The Detroit Red Wings were so bad in 2019-20 that they finished last in every stat category except Power Play, Shots Against, Giveaways and Face-offs. Raj Mehta-USA TODAY Sports

By now, everyone knows that the Detroit Red Wings were a bad team in 2019-20. The team finished last in the NHL with a 17-49-5 record. Their 39 points was 23 points less than the Ottawa Senators in 30th place and a whopping 61 points behind the President’s Trophy-winning Boston Bruins. Their .275 points percentage was historically bad, eighth-worst in the modern era and the very worst if expansions teams are removed.

But just how pervasive was Detroit’s failure this season? The Red Wings finished last in almost every meaningful statistic. The team was the worst at both scoring and preventing goals in 2019-20. Their meager 2.0 goals per game was more than half a goal behind the 30th-ranked Los Angeles Kings. They gave up 3.73 goals per game, nearly two more goals than they scored and .38 GAA behind the Ottawa Senators in 30th. In contrast, .38 more than the Senators’ goals against would be a sub-3.0 GAA and in the top half of the league. Detroit finished last in even strength, power play and shorthanded goals against. The Red Wings also struggled on the penalty kill, finishing in last place with a 74.3% rating.

Taking an even deeper look, the team was a disaster at creating offense. Their 27.1 shots per game was last in the league, more than two shots behind the Buffalo Sabres in 30th. If the Sabres improved by the same amount, they would be among the top half of the league. Detroit also finished last in takeaways with just 4.33 per game.

The big question is: what wasn’t Detroit the worst at in 2019-20. The Red Wings were by no means successful in the following four key statistics, but they did not finish last:

Power Play

The Red Wings should thank the Ottawa Senators and Anaheim Ducks that they can say their team wasn’t the very worst this year in a major category like power play. The difference is marginal, but Detroit’s 14.9% was .02 higher than the Ducks and .07 higher than the Sens. The Red Wings were also just behind the Chicago Blackhawks in 28th at 15.2%. Success rates start to rise significantly beyond those bottom four all the way to the Edmonton Oilers, who were more than twice as successful with the man advantage as Detroit, Anaheim, and Ottawa.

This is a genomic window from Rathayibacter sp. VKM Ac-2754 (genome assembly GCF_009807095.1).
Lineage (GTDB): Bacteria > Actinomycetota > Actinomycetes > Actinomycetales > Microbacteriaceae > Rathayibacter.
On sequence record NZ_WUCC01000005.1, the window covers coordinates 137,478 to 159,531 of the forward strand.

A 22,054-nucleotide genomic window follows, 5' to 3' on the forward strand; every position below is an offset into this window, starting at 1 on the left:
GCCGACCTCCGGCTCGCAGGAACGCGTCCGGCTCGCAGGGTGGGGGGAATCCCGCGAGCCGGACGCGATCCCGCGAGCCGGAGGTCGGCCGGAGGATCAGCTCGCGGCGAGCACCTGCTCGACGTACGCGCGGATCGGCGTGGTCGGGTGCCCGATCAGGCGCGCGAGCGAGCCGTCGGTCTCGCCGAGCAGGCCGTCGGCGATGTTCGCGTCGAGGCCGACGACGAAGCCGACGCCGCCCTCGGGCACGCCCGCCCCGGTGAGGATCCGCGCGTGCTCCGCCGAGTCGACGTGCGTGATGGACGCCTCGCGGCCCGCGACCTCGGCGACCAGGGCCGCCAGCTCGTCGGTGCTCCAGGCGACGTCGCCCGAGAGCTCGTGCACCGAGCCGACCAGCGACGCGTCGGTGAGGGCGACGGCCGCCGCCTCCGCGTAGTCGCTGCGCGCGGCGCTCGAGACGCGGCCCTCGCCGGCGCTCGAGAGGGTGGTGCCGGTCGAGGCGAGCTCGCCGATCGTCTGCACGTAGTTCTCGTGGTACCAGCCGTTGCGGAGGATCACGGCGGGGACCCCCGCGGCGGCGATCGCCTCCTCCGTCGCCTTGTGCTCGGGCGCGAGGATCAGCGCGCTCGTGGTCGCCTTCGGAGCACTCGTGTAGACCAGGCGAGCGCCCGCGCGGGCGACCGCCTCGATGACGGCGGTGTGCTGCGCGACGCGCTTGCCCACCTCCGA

Unfortunately, when you combine the Red Wing’s low power play success rate with their league-high 13 shorthanded goals against, the team actually had a league-worst 8.8% net power play.

Shots Against

At the end of the day, Detroit had the worst goals against in the league, but they did their part not to leave their goalies out to dry entirely. The team finished 27th in shots against per game with 32.8. The Vancouver Canucks, Ottawa Senators, New York Rangers and Chicago Blackhawks all finished below the Red Wings, with the Blackhawks bringing up the rear allowing more than two more shots per game. Detroit was actually closer to a top-ten mark in shots against per game that they were to Chicago in last.


While bad teams and giveaways seem to go hand-in-hand, and often do, the Red Wings did not cough up the puck the most in the NHL. That honor belongs to the New York Islanders, with the New York Rangers coming in second-to-last. Detroit tied the Montreal Canadiens with 11.23 giveaways per game. This was only marginally better than the Rangers, but nearly two giveaways less than the Islanders’ ugly mark.

Yet, due to their measly 4.33 takeaways per game, Detroit still finished last net turnovers with -6.09 per game. They may not be the worst team in giveaways, but they were hardly winners in the turnover battle.


Finally, a noteworthy statistic that Detroit was not worst or among the worst at this season. The Red Wings’ 49.5% face-off rate was still below average by definition, but it was just short of a middling mark and good enough for 20th in the league. The team was only about 1% better than all but three of the teams below them, but the Red Wings will be happy not to be a part of that bottom group.

The 2019-20 Detroit Red Wings: Historically bad, but okay at face-offs.

This article first appeared on Pro Hockey Rumors and was syndicated with permission.

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